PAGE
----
The members of our Train Society enjoy traveling around and visiting other model and “real” railroads. We also enjoy museums and places of interest related to the model railroad we are creating. Below is a list of places we have enjoyed. Model Trains to visit are highlighted in orange, real trains in green.
Day trip from Fort Bragg:
Sacramento Railroad Museum: A magnificent railroad museum. The new section on the upper floor devoted to model trains is awesome. The museum is in Sacramento Old Town which is an interesting place to look around. The old Wells Fargo bank is really neat. Look at the statue on the east side of the main street in old town – it appeared in the last scene of the film, “The Postman“
North from Fort Bragg to Eureka – stay overnight – a long weekend is best – up 101 – no traffic after Gerberville. Stop for coffee and bagels or an organic breakfast in Gerberville before going to Scotia. Scotia is the home of the Pacific Lumber of Company and outside the museum (open only in the summer) is a Heisler. The Scotia Inn is built totally of old growth redwood and the dining room is worth a visit just to see the redwood paneling.
Next visit the Avenue of the Giants. Standing among these 370 feet tall Coastal Redwoods truly is like being in nature’s cathedral. Park headquarters and the Visitor Center are located on the Avenue of the Giants, State Route 254, between the towns of Weott and Myers Flat. The visitor center has a small really interesting museum including the motor home of Charles “Birdman” Kellogg.
Stop at Ferndale for the “Painted Ladies” – beautifully restored Victorian Houses. Try tea in the Blackberry Café there – great berry pie – neat shops. End up in Eureka – great bagels and lox in old town and whilst you are there visit Fort Humboldt. This museum is one of our main sources of information on old steam donkeys and yarders. There are over a dozen of them on display. There are two working 0-4-0 steam locomotives which run on a short piece of track. Check the web site for details of running times. In the middle of town is the Clarke Historical Museum. Located in an old bank it contains a fascinating insight to the early 1900’s in and around Eureka. Of particular interest is a superb collection of baskets woven by neighbors of the Pomo.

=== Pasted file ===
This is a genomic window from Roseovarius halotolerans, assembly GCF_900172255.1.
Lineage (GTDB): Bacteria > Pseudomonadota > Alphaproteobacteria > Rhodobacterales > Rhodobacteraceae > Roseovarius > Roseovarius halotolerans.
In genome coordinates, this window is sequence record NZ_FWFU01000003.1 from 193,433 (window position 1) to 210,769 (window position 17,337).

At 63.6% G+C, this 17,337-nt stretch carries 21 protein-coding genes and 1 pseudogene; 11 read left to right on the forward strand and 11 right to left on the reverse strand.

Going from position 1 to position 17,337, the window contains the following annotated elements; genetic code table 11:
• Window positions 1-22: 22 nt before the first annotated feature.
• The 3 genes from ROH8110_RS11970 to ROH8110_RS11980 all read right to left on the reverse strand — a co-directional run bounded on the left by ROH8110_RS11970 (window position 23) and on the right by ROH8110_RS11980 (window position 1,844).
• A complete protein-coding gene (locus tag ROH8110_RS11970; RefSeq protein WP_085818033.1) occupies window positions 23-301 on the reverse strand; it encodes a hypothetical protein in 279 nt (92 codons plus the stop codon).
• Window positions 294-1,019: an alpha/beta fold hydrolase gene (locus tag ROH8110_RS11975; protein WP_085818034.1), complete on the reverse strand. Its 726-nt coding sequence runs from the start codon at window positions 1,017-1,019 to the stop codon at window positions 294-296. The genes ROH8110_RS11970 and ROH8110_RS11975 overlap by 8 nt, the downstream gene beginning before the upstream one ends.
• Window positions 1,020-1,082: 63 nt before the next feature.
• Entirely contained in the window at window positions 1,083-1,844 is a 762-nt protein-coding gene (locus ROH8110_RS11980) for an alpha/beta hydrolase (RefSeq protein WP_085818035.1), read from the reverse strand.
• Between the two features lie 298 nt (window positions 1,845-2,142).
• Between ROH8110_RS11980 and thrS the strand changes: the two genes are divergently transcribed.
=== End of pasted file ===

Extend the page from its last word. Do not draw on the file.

For a taste of how the loggers used to eat go over the bridge from Eureka to the Samoa Cook House. The Samoa cookhouse is on a rise. At the bottom of the cliff on which it sits are two large white buildings which are the home of the Timber Heritage Association (THA). The Timber Heritage Association refurbished the two locomotives at Fort Humboldt. Inside those two buildings are the largest collection of logging locomotives in California (we believe). Alas, none of them run (although one is being restored) and the collection is open to the public infrequently – check their website for details. But if you want to stand beside a two AND a three truck shay then this is THE place for you.